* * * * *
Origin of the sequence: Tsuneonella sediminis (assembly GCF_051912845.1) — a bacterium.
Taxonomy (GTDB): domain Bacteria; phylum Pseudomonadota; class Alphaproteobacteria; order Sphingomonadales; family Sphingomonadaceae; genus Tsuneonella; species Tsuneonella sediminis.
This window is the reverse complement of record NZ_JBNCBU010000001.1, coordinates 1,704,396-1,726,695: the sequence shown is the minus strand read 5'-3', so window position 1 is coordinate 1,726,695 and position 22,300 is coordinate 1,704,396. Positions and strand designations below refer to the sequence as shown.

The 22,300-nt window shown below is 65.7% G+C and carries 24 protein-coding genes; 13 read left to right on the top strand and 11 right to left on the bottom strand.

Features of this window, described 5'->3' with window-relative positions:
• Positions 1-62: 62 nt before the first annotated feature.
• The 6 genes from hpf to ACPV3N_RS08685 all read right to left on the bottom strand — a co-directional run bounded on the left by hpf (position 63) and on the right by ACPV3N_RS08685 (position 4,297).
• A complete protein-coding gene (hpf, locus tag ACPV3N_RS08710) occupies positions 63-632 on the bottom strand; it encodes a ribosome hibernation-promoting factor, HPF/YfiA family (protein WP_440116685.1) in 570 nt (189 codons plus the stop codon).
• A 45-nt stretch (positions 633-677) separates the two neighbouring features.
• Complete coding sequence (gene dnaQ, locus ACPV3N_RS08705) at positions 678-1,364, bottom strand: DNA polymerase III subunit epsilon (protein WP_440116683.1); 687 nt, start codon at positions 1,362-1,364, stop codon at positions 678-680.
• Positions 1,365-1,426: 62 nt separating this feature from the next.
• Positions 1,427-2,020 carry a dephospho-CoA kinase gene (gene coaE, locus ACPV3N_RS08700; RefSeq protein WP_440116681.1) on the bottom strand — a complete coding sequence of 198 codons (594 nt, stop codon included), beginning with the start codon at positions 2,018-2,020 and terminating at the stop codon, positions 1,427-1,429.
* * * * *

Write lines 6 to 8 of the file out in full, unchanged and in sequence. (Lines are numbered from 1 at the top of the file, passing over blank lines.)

• Positions 1-62: 62 nt before the first annotated feature.
• The 6 genes from hpf to ACPV3N_RS08685 all read right to left on the bottom strand — a co-directional run bounded on the left by hpf (position 63) and on the right by ACPV3N_RS08685 (position 4,297).
• A complete protein-coding gene (hpf, locus tag ACPV3N_RS08710) occupies positions 63-632 on the bottom strand; it encodes a ribosome hibernation-promoting factor, HPF/YfiA family (protein WP_440116685.1) in 570 nt (189 codons plus the stop codon).